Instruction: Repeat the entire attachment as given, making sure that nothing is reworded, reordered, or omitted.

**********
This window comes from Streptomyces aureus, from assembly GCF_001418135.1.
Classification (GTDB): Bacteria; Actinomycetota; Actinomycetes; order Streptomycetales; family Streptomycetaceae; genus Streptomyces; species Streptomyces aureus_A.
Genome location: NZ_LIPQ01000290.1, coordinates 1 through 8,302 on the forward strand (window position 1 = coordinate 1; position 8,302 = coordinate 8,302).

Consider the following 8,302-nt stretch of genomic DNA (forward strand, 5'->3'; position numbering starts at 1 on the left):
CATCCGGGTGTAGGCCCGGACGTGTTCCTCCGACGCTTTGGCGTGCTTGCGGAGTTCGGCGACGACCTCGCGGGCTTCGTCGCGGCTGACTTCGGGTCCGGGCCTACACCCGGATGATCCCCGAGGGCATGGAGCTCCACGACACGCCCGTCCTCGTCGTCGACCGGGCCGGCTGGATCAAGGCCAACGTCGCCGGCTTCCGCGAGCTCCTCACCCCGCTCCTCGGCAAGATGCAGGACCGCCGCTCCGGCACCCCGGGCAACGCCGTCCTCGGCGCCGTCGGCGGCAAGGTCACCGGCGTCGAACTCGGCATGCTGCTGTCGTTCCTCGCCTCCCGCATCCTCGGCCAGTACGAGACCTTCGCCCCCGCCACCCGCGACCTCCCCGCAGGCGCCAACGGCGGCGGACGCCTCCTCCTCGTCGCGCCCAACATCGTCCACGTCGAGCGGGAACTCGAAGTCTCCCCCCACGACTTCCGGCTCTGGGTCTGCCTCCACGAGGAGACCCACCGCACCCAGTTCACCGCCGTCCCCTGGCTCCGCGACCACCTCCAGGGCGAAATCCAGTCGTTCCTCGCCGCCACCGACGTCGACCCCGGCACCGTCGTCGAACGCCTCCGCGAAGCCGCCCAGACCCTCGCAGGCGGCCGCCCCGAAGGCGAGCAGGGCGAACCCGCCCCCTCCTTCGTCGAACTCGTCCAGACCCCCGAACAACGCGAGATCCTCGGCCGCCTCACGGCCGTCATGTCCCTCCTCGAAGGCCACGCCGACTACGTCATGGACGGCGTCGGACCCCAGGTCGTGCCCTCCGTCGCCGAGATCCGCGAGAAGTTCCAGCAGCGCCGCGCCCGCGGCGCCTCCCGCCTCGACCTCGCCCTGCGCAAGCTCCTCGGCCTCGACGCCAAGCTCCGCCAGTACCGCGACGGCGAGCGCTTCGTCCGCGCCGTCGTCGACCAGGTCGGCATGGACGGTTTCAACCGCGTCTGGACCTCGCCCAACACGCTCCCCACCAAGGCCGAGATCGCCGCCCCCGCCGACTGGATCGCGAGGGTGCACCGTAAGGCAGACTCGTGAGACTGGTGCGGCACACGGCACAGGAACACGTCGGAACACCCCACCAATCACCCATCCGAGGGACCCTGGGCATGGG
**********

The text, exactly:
This window comes from Streptomyces aureus, from assembly GCF_001418135.1.
Classification (GTDB): Bacteria; Actinomycetota; Actinomycetes; order Streptomycetales; family Streptomycetaceae; genus Streptomyces; species Streptomyces aureus_A.
Genome location: NZ_LIPQ01000290.1, coordinates 1 through 8,302 on the forward strand (window position 1 = coordinate 1; position 8,302 = coordinate 8,302).

Consider the following 8,302-nt stretch of genomic DNA (forward strand, 5'->3'; position numbering starts at 1 on the left):
CATCCGGGTGTAGGCCCGGACGTGTTCCTCCGACGCTTTGGCGTGCTTGCGGAGTTCGGCGACGACCTCGCGGGCTTCGTCGCGGCTGACTTCGGGTCCGGGCCTACACCCGGATGATCCCCGAGGGCATGGAGCTCCACGACACGCCCGTCCTCGTCGTCGACCGGGCCGGCTGGATCAAGGCCAACGTCGCCGGCTTCCGCGAGCTCCTCACCCCGCTCCTCGGCAAGATGCAGGACCGCCGCTCCGGCACCCCGGGCAACGCCGTCCTCGGCGCCGTCGGCGGCAAGGTCACCGGCGTCGAACTCGGCATGCTGCTGTCGTTCCTCGCCTCCCGCATCCTCGGCCAGTACGAGACCTTCGCCCCCGCCACCCGCGACCTCCCCGCAGGCGCCAACGGCGGCGGACGCCTCCTCCTCGTCGCGCCCAACATCGTCCACGTCGAGCGGGAACTCGAAGTCTCCCCCCACGACTTCCGGCTCTGGGTCTGCCTCCACGAGGAGACCCACCGCACCCAGTTCACCGCCGTCCCCTGGCTCCGCGACCACCTCCAGGGCGAAATCCAGTCGTTCCTCGCCGCCACCGACGTCGACCCCGGCACCGTCGTCGAACGCCTCCGCGAAGCCGCCCAGACCCTCGCAGGCGGCCGCCCCGAAGGCGAGCAGGGCGAACCCGCCCCCTCCTTCGTCGAACTCGTCCAGACCCCCGAACAACGCGAGATCCTCGGCCGCCTCACGGCCGTCATGTCCCTCCTCGAAGGCCACGCCGACTACGTCATGGACGGCGTCGGACCCCAGGTCGTGCCCTCCGTCGCCGAGATCCGCGAGAAGTTCCAGCAGCGCCGCGCCCGCGGCGCCTCCCGCCTCGACCTCGCCCTGCGCAAGCTCCTCGGCCTCGACGCCAAGCTCCGCCAGTACCGCGACGGCGAGCGCTTCGTCCGCGCCGTCGTCGACCAGGTCGGCATGGACGGTTTCAACCGCGTCTGGACCTCGCCCAACACGCTCCCCACCAAGGCCGAGATCGCCGCCCCCGCCGACTGGATCGCGAGGGTGCACCGTAAGGCAGACTCGTGAGACTGGTGCGGCACACGGCACAGGAACACGTCGGAACACCCCACCAATCACCCATCCGAGGGACCCTGGGCATGGG